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From Jesus to Christ: The Origins of the New Testament Images of Christ

4.03  ·  Rating Details ·  179 Ratings  ·  14 Reviews
In this exciting book, Paula Fredriksen explains the variety of New Testament images of Jesus by exploring the ways that the new Christian communities interpreted his mission and message in light of the delay of the Kingdom he had preached. A new introduction reviews the most recent scholarship on Jesus and its implications for both history and theology.

"Brilliant and enjo
Paperback, Second Edition, 288 pages
Published July 11th 2000 by Yale University Press (first published August 24th 1988)
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Shane Wagoner
Jan 07, 2016 Shane Wagoner rated it it was amazing
In what is probably the best assessment of early Christianity I have ever read, Paula Fredriksen analyzes each gospel and epistle in order to draw out the unique, rich worlds and worldviews that they present. By beginning with a discussion of the gospels in reverse-chronological order, Fredriksen draws out the surprises and asymmetries that exist in the Christian tradition. Nowhere is this more apparent than in the extremely early high-Christology of the Pauline epistles that takes a backseat wh ...more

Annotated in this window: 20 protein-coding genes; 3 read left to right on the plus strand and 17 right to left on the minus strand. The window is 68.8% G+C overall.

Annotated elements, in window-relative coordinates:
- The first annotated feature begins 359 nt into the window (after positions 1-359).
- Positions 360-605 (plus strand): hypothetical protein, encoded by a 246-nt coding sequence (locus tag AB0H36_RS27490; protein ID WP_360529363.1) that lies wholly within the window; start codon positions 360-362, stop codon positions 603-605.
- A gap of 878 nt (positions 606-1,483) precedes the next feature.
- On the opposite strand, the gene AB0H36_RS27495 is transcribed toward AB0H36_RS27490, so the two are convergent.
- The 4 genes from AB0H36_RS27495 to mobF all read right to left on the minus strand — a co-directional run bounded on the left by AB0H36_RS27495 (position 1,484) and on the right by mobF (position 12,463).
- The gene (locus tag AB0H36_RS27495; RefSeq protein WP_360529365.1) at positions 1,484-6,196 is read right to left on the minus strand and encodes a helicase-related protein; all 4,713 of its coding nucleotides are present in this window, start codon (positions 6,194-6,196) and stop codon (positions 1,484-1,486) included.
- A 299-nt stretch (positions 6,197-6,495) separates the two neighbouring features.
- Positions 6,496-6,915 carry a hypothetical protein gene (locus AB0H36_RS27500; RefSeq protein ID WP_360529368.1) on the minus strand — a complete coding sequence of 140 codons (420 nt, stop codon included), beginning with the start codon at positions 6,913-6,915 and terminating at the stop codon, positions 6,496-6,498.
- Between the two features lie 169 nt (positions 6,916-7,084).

Jun 18, 2010 Ruthiella rated it liked it
Shelves: non-fiction, 2010
I found this book to be very interesting. The author analyzes how the teachings and life of Jesus were interpreted depending upon when the writer (Saint Paul, or the authors of Mathew, Luke, Mark and John) were writing. The first generation of Christians really believed that the kingdom of God was at hand and the apocalypse was near. As time wore on and the world (obviously) did not end, subsequent Christian gospel writers modified their philosophy accordingly.
Ben Hunt
Feb 25, 2017 Ben Hunt rated it it was amazing
This book was very well written, though at times it was difficult to get through longer chapters. Her first section well established portraits of Christ in the NT within a Hellenistic-Jewish context, though she could be accused of a heavy-handed presentation of how Hellenistic first-century Judaism was. The next section attempts an historical depiction of Jesus and the Judaisms of his time and space (first Century Palestine, Galilee, and the Mediterranean World)--nothing new for the most part. I ...more
Jun 29, 2011 C.J. rated it really liked it
Shelves: nonfiction
Paula Fredriksen’s title, From Jesus to Christ, might at first glance seem to suggest a systematic Christological study, but this is not the case. Instead Fredriksen provides an unorthodox approach to the history of Christian origins and the various portrayals of the character of Jesus of Nazareth. The book is divided into three parts. The first part, the ‘descriptive cycle,’ looks at the canonical images of Jesus against their Hellenistic background in reverse chronological order; it starts fro ...more
Nov 27, 2011 Tyler rated it it was amazing